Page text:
The license plates of Germany are white with black characters, with a format of 520×110 millimeters (ordinary rectangular) or 280×200 millimeters (ordinary square), with the FE-Schrift typeface. Since 1995, the license plates carry the euro bands with the national code “D” (Deutschland – Germany) on the left. The first, first two, or three first letters correspond to some region of the country (see all codes). The current system that remains to this day, was introduced on July 1, 1956, in East Germany (DDR). The first registration in the first standardized system was issued in 1906 in black on a white background, starting with the regional code (different from the current one), followed by a hyphen and a series of digits.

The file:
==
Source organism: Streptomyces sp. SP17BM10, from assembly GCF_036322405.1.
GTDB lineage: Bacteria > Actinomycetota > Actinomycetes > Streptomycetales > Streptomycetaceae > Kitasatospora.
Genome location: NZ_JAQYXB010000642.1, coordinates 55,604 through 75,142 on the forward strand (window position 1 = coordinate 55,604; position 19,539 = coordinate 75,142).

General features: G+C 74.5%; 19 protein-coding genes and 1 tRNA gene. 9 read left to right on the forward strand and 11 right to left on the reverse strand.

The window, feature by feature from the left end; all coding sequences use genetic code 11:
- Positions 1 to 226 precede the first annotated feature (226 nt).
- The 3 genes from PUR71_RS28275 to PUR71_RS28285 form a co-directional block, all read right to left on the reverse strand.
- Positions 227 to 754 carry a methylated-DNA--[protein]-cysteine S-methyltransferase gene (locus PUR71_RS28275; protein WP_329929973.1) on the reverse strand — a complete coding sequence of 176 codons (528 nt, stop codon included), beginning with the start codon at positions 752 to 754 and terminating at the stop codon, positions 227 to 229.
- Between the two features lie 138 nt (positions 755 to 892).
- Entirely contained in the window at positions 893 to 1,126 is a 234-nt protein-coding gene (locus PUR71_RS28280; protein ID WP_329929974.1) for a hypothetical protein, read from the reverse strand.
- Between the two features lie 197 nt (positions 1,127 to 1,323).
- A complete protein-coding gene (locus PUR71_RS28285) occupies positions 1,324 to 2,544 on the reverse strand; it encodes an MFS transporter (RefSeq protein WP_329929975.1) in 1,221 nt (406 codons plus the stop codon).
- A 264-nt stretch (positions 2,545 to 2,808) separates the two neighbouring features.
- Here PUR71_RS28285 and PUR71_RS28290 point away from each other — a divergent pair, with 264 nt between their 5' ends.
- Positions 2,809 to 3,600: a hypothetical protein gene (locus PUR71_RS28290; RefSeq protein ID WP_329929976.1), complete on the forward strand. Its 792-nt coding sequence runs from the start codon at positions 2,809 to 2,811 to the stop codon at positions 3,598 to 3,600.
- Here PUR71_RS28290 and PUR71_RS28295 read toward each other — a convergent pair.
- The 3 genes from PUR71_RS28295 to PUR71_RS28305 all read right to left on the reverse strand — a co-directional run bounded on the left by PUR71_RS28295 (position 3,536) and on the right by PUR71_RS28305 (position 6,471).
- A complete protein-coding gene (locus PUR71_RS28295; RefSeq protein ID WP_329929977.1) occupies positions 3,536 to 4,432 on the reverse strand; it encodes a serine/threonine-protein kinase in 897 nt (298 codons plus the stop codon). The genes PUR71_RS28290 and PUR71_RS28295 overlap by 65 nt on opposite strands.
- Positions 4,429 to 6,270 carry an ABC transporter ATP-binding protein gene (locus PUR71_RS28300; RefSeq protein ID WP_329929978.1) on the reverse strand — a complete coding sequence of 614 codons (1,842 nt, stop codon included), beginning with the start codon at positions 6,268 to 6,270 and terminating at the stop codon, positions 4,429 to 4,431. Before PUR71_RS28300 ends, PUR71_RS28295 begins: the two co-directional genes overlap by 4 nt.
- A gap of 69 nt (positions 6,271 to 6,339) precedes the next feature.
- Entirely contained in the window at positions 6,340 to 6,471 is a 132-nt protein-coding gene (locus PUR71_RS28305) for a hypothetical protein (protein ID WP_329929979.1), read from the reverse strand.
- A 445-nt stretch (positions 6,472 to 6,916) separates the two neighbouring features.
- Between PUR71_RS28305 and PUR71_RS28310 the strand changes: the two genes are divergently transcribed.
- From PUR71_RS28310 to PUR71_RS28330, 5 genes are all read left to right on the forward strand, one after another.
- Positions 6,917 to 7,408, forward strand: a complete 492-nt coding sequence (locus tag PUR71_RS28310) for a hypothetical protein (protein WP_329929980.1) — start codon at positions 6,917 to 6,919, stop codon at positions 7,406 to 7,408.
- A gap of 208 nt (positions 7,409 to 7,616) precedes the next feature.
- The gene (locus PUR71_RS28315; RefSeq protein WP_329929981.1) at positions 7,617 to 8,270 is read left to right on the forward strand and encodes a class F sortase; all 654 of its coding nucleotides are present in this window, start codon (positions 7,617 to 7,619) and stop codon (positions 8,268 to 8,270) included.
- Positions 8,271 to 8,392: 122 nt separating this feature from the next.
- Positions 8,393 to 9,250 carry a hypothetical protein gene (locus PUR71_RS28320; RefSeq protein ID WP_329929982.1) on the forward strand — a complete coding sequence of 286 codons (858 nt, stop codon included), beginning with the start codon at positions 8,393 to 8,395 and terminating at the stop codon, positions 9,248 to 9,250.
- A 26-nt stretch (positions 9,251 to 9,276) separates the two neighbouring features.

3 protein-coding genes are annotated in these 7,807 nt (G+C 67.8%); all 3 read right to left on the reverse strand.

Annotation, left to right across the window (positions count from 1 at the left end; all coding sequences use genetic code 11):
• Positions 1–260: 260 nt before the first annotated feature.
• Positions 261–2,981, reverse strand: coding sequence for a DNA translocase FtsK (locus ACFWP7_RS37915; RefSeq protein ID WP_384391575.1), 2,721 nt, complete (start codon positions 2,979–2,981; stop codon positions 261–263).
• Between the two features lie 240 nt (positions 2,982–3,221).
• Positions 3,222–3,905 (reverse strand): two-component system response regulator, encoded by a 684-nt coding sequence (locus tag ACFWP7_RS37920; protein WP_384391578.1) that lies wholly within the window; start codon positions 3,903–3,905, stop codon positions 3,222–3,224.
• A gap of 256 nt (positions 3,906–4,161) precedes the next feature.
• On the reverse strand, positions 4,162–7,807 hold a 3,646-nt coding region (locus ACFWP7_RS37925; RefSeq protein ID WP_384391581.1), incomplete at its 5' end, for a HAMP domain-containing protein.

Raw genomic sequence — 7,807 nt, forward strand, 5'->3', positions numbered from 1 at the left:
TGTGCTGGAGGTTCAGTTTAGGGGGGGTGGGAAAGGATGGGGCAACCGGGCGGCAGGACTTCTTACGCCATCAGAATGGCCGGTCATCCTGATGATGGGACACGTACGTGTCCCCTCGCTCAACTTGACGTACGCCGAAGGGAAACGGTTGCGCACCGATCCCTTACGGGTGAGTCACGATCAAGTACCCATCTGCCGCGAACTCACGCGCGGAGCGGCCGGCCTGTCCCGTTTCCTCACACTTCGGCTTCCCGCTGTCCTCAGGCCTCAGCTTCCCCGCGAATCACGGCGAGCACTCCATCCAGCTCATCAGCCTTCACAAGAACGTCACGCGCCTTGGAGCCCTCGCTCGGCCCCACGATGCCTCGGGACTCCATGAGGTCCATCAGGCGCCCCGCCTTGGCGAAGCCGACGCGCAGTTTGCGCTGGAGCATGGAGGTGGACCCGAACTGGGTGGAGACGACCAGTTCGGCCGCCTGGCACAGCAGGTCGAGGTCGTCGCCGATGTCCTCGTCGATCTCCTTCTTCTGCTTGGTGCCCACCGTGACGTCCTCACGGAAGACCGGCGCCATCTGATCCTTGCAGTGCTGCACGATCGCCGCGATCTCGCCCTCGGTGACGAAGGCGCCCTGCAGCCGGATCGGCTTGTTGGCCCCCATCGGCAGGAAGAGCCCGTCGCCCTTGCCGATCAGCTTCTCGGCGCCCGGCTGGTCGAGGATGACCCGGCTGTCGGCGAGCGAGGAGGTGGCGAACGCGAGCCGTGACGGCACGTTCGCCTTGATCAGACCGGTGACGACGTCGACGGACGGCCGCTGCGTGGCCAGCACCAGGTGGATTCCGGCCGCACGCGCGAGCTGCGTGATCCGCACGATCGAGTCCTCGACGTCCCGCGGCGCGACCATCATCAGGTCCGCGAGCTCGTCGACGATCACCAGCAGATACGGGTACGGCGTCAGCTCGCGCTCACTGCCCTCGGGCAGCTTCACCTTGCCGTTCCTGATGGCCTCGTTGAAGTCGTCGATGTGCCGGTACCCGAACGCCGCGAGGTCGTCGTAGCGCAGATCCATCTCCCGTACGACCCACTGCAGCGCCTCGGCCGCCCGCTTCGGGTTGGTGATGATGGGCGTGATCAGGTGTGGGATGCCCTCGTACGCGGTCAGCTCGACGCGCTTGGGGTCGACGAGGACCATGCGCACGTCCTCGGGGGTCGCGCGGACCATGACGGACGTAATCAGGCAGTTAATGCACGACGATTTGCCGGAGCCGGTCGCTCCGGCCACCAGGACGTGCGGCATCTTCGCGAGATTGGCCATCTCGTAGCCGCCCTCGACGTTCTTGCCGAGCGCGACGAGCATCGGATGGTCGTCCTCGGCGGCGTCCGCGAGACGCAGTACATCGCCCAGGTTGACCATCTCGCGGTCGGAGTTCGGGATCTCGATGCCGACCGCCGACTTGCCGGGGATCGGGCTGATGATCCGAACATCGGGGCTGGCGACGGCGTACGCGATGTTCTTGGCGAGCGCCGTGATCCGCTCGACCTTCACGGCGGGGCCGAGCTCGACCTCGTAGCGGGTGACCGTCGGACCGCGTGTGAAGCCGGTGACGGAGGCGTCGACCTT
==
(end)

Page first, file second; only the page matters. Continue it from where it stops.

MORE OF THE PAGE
Current registrations

Current enrollments are composed as follows; GGG-LL-NNNN, where G is a geographical identifier that can be composed of one, two or three letters. L is one or two letters with no geographical meaning, and N is one, two, three or four numbers. As a curiosity, most one-letter regional codes are found in the eastern part of the country. On the backplates, between the geographical identifier and the rest of the license plate, a sticker is shown certifying that the vehicle has passed the safety test. They are known as personalized license plates (Wunschkennzeichen). The letter combinations that refer to Nazism or similar organizations are not attributed. (AH, HH, SD, HEIL, HJ, N PD, NS, N SU, S ED, WAF FE, AC AB) (in the case of Brandenburg since 2010, combinations with number 88 are also not allowed).

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